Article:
Author Archives: Kristi Dosh

Louisville’s new Adidas deal one of the most lucrative in college athletics

BusinessofCollegeSports.com founder Kristi Dosh joined Campus Insiders today as their Sports Business Insider to discuss Louisville’s new $40 million/5-year deal with Adidas and why Tom Jurich is the best athletic director in the country….

Which Final Four Team Does Twitter the Best?

Twitter_logo_blueThe college basketball season reaches its pinnacle over the next few days with the Final Four on Saturday and the National Championship on Monday. In addition to final practices and traveling to Dallas, intercollegiate athletic departments have been busy pumping out school spirit via social media.

Perhaps in no industry is Twitter as important as sports. According to Nielsen, who launched Nielsen Twitter TV Ratings in the fall of 2013, 50 percent of all tweets about television in 2013 were about sports events. In addition, sporting events accounted for 12 of the top 20 most-tweeted-about television broadcasts.

It comes as no surprise then that every major intercollegiate athletic program is on Twitter. Indeed, most departments have multiple Twitter accounts – one for each sport and one for the entire department. For Florida, Kentucky, UConn, and Wisconsin, their men’s basketball accounts have been in overdrive throughout March Madness, but particularly since their teams secured spots in the Final Four last weekend.

So, who’s doing it best?

Keep reading….

Why the Dayton Flyers stand to make big money by reaching the Elite 8

I don’t know about you, but I love a good fairy tale. Especially when it involves Cinderella and a basketball. This year, the role of Cinderella is being played by University of Dayton, which earned its first berth in the Elite Eight since 1984.

While the rest of us are glued to our television screens, administrators and communications professionals in Dayton are scrambling to answer media requests and capitalize on their moment in the sun. No matter what happens against Florida tomorrow, Dayton will be basking in the afterglow for months, if not years, to come.

Click here to continue reading my piece on The Motley Fool.

How Louisville makes twice as much from basketball as rival Kentucky

There’s nothing quite like a matchup between in-state rivals, especially when it’s Louisville and Kentucky on the basketball court. No. 8 seed Kentucky goes into tonight’s NCAA tournament game a 4.5-point underdog to No. 4 seed Louisville, but Kentucky won when the teams met earlier this season. The outcome on the court is really anyone’s guess … but I can tell you the outcome of this season in each athletic department’s respective bank account is a different story.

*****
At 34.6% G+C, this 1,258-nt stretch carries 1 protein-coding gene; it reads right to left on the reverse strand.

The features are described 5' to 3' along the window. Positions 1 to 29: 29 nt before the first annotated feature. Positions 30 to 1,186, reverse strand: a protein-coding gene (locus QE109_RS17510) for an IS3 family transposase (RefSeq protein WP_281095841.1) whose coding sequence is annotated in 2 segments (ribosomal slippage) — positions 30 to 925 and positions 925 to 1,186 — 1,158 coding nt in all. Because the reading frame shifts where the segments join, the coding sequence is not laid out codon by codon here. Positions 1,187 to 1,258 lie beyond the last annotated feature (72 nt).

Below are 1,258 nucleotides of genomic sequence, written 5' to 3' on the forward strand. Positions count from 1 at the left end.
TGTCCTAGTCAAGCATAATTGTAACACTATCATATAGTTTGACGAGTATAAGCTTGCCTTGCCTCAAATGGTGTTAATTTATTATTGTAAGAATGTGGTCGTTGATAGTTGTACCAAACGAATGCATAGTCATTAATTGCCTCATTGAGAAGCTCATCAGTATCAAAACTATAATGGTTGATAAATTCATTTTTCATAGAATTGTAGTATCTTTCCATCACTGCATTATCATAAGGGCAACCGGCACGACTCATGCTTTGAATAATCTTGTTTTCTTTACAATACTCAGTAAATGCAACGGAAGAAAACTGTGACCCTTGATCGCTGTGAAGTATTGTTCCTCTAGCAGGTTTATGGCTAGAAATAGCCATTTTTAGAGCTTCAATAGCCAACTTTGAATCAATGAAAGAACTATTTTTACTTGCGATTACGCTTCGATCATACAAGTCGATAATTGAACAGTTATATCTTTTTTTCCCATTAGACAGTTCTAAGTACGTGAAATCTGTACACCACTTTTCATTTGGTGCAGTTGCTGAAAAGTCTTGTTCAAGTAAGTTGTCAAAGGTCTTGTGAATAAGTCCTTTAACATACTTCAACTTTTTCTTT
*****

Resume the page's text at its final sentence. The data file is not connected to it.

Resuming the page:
Click here to keep reading my piece on The Motley Fool.

Everything you need to know about Northwestern student athlete unionization ruling

On Wednesday the National Labor Relations Board’s regional office in Chicago ruled in favor of scholarship student athletes at Northwestern, declaring them employees and allowing them to collectively bargain with the University going forward, much in the same way we’re familiar with professional sports leagues collectively bargaining with their athletes. Here are the answers you need to about how this ruling might impact college football:

What does the ruling mean?

Click here to keep read my answers to your biggest questions about the NLRB ruling on Bleacher Report.

Kristi Joins Campus Insiders to Discuss NLRB Decision

Yesterday, the NLRB regional office in Chicago declared scholarship football student athletes at Northwestern are employees who can unionize and seek to collectively bargain with the University. What does it really mean? I break it down with Bonnie Bernstein on Campus Insiders….

Even in NCAA Basketball Tournament, Football Schools Take Home Most of the Money

Just because the NCAA Basketball Tournament takes one team from every conference doesn’t necessarily mean everyone ends up on equal footing financially. Would you be surprised to learn that the same six conferences that walk away from the football season with the lion’s share of the money also take home the majority of March Madness money?

It’s true.

Keep reading

Florida State Football Season Ticket Sales Skyrocketing

Hot off their national championship win, the Florida State Seminoles are experiencing extremely high demand for football season tickets. With a 90% renewal rate from previous season ticket holders and more than 9,400 new season tickets sold, Florida State could conceivably sell out of season tickets by the end of spring.

The 9,400 new season tickets sold so far this spring is 200% higher than new season tickets sold all of last year. The Seminoles are also seeing a renewal rate that is 210% higher than in past years for existing season ticket holders.

Season ticket sales boost the athletic department in a number of ways.

Click here to keep reading my piece on The Motley Fool.

Student Athletes Could Get Vote on NCAA Governance

NCAAAs Northwestern student athletes are in the midst of an attempt to form a union, the NCAA is considering adding a student athlete to the Board of Directors that would vote on legislation for Division I. A post on the NCAA’s website says the steering committee working on the restructuring of Division I will deliver a proposed governance model this spring so that it can be discussed at the spring meetings held by the various athletic conferences. 

“We are leaning toward a board of 17 presidents, but we are considering adding additional voices to the boardroom,” said Wake Forest University President Nathan Hatch, who is both chairman of the current Board of Directors and of the steering committee. “We have yet to decide whether these new positions would have a vote or not.”